Walk carefully! This is something I ran in to myself, and it almost caused some pretty big problems. When I went outside to take my dog outside, I figured that while the ground was wet and frozen it would still be walkable. It was not until I started to slip back and forth that I realized how dangerous it really was out there. And to make matters worse, I ended up grabbing on to our rail and other items to help hold myself up and they were all so iced over and slippery that I was not even able to use those (and they ended up almost causing me to fall on their own). Since it was a little too late to deal with trying to break down the ice and all, I had to figure out another way to walk outside. Going slow was not helping at all, and trying to slide around was not helping (it is also worth mentioning at this point that we have stairs and a ramp, neither of which are preferable for getting to the ground). One of my siblings came up with an interesting idea though: a sock.

Now, what you do with the sock is you put it outside your shoe. It is pretty much as if your shoe is your foot. Do this with both of your shoes (you can do it while they are still on your feet or you can take them off, get the sock around them and then put them back on). It may seem a little ridiculous, and to be honest I felt the same way. But it works. What it ends up causing to happen is that it sticks to the ground, kind of like sticky feet. This allows you to move around without sliding and slipping with each step. But it is important to be careful because, at one point, I almost fell since my foot was stuck to the ground. When I finally got it loose with enough force I almost slipped.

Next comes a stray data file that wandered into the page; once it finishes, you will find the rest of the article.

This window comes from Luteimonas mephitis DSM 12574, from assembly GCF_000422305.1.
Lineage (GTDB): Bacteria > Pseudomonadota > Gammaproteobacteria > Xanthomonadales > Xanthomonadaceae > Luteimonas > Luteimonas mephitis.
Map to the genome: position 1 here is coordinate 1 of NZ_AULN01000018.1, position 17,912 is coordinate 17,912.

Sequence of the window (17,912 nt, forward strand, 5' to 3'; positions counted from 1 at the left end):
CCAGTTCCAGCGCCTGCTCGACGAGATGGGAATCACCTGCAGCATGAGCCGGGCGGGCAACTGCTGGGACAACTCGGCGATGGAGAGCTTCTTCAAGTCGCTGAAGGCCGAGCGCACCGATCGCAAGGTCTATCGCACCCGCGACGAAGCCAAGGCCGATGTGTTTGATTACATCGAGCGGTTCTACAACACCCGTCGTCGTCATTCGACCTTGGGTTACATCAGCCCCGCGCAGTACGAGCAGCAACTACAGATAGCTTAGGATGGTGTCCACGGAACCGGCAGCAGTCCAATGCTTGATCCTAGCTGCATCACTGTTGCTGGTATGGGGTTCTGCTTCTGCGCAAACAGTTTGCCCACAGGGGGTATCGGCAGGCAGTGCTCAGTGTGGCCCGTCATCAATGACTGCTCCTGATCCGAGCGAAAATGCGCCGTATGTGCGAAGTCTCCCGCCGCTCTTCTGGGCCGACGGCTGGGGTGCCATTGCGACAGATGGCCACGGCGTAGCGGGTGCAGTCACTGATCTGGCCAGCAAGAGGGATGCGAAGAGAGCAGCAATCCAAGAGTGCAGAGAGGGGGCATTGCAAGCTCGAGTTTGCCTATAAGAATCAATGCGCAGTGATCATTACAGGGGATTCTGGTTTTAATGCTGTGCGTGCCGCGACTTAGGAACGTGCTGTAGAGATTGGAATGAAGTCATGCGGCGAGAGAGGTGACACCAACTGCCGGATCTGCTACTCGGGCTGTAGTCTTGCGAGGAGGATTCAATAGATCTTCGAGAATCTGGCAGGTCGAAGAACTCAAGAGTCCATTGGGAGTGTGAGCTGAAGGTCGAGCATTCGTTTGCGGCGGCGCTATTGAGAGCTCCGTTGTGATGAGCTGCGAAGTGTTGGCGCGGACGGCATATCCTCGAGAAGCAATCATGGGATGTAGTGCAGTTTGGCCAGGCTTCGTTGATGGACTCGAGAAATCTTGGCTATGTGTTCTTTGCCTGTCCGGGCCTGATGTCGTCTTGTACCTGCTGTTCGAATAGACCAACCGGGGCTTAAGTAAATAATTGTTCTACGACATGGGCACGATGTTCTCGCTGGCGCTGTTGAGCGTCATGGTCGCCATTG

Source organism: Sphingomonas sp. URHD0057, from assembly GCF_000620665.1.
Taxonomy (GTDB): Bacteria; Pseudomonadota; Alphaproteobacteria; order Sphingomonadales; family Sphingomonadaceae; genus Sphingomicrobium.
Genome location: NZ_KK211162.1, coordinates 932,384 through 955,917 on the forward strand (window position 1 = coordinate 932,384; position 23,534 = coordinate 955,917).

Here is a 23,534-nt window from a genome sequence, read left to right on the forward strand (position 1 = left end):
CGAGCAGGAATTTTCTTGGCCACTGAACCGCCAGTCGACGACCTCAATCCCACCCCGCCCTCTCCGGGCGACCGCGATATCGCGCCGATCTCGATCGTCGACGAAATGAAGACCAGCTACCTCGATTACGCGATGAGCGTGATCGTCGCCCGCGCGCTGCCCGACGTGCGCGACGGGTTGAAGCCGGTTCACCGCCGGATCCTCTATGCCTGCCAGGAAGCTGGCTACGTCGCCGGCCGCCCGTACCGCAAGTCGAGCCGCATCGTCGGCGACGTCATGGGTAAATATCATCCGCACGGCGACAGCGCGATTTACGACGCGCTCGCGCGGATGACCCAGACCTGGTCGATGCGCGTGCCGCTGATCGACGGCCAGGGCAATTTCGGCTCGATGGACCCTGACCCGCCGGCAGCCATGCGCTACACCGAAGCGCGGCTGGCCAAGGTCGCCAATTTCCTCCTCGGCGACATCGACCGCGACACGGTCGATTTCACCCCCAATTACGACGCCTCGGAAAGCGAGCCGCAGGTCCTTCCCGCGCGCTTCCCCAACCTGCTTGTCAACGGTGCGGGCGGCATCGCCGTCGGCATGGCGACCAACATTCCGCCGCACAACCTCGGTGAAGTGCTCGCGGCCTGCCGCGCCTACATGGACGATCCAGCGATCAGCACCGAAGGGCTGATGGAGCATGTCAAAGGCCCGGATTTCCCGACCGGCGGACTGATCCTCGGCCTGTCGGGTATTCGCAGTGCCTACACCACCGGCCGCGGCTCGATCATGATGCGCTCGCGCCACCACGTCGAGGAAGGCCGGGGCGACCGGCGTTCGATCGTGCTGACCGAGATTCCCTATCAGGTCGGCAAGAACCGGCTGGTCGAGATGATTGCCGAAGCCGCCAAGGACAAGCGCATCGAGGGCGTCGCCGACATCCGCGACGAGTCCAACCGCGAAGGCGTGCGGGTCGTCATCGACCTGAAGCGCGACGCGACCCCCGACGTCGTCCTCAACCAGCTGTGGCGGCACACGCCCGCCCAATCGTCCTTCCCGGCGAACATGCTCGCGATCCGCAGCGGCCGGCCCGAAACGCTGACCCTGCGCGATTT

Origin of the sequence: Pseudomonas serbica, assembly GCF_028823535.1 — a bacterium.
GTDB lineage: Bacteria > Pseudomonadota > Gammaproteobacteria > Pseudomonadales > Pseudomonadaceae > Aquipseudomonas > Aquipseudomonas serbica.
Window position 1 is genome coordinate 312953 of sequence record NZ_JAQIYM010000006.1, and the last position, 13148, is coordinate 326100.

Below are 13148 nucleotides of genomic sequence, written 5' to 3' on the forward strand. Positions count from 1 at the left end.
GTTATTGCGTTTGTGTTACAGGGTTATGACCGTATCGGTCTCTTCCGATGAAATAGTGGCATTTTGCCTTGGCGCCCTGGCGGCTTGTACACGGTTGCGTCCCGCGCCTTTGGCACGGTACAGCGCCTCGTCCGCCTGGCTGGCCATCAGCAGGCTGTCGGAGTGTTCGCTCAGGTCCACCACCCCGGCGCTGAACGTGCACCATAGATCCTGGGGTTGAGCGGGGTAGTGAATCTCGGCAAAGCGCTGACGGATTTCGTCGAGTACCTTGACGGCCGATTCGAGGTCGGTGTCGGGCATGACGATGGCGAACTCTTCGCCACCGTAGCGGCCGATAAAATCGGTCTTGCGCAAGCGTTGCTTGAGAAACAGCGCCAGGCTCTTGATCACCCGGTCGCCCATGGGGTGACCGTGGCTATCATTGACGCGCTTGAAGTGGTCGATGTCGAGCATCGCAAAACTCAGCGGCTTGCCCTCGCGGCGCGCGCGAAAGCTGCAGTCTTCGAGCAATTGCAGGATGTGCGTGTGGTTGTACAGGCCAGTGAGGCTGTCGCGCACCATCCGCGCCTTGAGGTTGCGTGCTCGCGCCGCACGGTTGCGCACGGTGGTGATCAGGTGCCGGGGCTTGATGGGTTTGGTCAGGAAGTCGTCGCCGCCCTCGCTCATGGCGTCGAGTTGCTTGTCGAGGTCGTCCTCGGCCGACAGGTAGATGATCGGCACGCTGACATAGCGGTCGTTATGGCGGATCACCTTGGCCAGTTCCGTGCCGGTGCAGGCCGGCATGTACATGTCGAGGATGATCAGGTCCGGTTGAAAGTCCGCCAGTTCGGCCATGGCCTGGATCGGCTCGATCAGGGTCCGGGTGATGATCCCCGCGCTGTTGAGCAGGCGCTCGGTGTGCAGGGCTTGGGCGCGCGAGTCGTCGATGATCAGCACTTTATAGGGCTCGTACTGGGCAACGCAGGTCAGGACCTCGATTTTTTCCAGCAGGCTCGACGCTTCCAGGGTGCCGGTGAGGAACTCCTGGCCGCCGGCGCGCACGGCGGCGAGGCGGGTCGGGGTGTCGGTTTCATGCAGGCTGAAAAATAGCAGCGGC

It is also worth noting that while the sock idea works, you do not need to put the sock completely over the shoes. The ones I was using were smaller than the shoes, so I covered them up about a fifth or so of the way. Even so, this worked great. I just had to stop more towards the front of my feet than the back. From then on everything was perfectly fine!

Conclusion

This recent weather situation was completely new to me. I have seen sleet and I have seen snow. What I have never seen, though, is so much sleet that the entire ground freezes over. Along with this, I have never seen ice keep layering up to the point where trees come crashing to the ground and structures start caving in. This was an eye opening experience and while I hope that I never have to deal with it again, I feel as if I am fully prepared for when and if it does end up happening again in the future. Through what I have learned from this I also feel as if I can be helpful to others that are not used to dealing with this. I am just grateful that I learned all of this without personally experiencing a lot of damage. Things could have gone a lot different!